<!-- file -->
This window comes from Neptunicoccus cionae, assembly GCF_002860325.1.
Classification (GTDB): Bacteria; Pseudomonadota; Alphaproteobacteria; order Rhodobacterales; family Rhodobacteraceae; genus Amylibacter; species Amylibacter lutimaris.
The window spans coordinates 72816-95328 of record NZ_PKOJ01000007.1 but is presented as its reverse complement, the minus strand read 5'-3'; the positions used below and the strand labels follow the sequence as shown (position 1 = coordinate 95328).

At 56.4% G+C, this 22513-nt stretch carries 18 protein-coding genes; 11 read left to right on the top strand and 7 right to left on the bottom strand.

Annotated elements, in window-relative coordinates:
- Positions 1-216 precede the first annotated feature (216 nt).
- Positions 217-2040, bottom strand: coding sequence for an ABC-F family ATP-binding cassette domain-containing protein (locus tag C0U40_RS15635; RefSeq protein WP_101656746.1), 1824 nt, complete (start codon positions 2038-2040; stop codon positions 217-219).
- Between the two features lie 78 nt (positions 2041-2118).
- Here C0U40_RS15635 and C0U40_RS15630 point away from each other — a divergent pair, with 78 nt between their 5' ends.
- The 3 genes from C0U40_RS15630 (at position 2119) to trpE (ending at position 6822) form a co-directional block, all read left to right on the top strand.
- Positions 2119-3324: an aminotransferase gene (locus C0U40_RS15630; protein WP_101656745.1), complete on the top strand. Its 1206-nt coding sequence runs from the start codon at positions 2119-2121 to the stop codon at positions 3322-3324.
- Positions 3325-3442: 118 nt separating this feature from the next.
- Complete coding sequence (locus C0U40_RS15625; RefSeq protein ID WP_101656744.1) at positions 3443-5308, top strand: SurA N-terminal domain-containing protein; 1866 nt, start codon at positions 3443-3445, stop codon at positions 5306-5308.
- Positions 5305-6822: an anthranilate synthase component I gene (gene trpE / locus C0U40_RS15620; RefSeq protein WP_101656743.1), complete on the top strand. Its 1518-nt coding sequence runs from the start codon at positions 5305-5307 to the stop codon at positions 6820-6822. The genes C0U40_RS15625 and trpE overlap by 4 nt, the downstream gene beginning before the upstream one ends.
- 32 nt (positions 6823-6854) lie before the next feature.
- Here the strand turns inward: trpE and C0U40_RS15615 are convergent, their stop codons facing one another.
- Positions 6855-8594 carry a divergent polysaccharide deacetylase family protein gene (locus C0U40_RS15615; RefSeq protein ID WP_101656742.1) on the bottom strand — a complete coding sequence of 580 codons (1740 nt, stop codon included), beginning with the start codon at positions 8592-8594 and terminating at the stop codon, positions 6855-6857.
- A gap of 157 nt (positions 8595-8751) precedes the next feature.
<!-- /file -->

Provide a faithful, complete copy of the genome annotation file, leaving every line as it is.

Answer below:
This window comes from Neptunicoccus cionae, assembly GCF_002860325.1.
Classification (GTDB): Bacteria; Pseudomonadota; Alphaproteobacteria; order Rhodobacterales; family Rhodobacteraceae; genus Amylibacter; species Amylibacter lutimaris.
The window spans coordinates 72816-95328 of record NZ_PKOJ01000007.1 but is presented as its reverse complement, the minus strand read 5'-3'; the positions used below and the strand labels follow the sequence as shown (position 1 = coordinate 95328).

At 56.4% G+C, this 22513-nt stretch carries 18 protein-coding genes; 11 read left to right on the top strand and 7 right to left on the bottom strand.

Annotated elements, in window-relative coordinates:
- Positions 1-216 precede the first annotated feature (216 nt).
- Positions 217-2040, bottom strand: coding sequence for an ABC-F family ATP-binding cassette domain-containing protein (locus tag C0U40_RS15635; RefSeq protein WP_101656746.1), 1824 nt, complete (start codon positions 2038-2040; stop codon positions 217-219).
- Between the two features lie 78 nt (positions 2041-2118).
- Here C0U40_RS15635 and C0U40_RS15630 point away from each other — a divergent pair, with 78 nt between their 5' ends.
- The 3 genes from C0U40_RS15630 (at position 2119) to trpE (ending at position 6822) form a co-directional block, all read left to right on the top strand.
- Positions 2119-3324: an aminotransferase gene (locus C0U40_RS15630; protein WP_101656745.1), complete on the top strand. Its 1206-nt coding sequence runs from the start codon at positions 2119-2121 to the stop codon at positions 3322-3324.
- Positions 3325-3442: 118 nt separating this feature from the next.
- Complete coding sequence (locus C0U40_RS15625; RefSeq protein ID WP_101656744.1) at positions 3443-5308, top strand: SurA N-terminal domain-containing protein; 1866 nt, start codon at positions 3443-3445, stop codon at positions 5306-5308.
- Positions 5305-6822: an anthranilate synthase component I gene (gene trpE / locus C0U40_RS15620; RefSeq protein WP_101656743.1), complete on the top strand. Its 1518-nt coding sequence runs from the start codon at positions 5305-5307 to the stop codon at positions 6820-6822. The genes C0U40_RS15625 and trpE overlap by 4 nt, the downstream gene beginning before the upstream one ends.
- 32 nt (positions 6823-6854) lie before the next feature.
- Here the strand turns inward: trpE and C0U40_RS15615 are convergent, their stop codons facing one another.
- Positions 6855-8594 carry a divergent polysaccharide deacetylase family protein gene (locus C0U40_RS15615; RefSeq protein ID WP_101656742.1) on the bottom strand — a complete coding sequence of 580 codons (1740 nt, stop codon included), beginning with the start codon at positions 8592-8594 and terminating at the stop codon, positions 6855-6857.
- A gap of 157 nt (positions 8595-8751) precedes the next feature.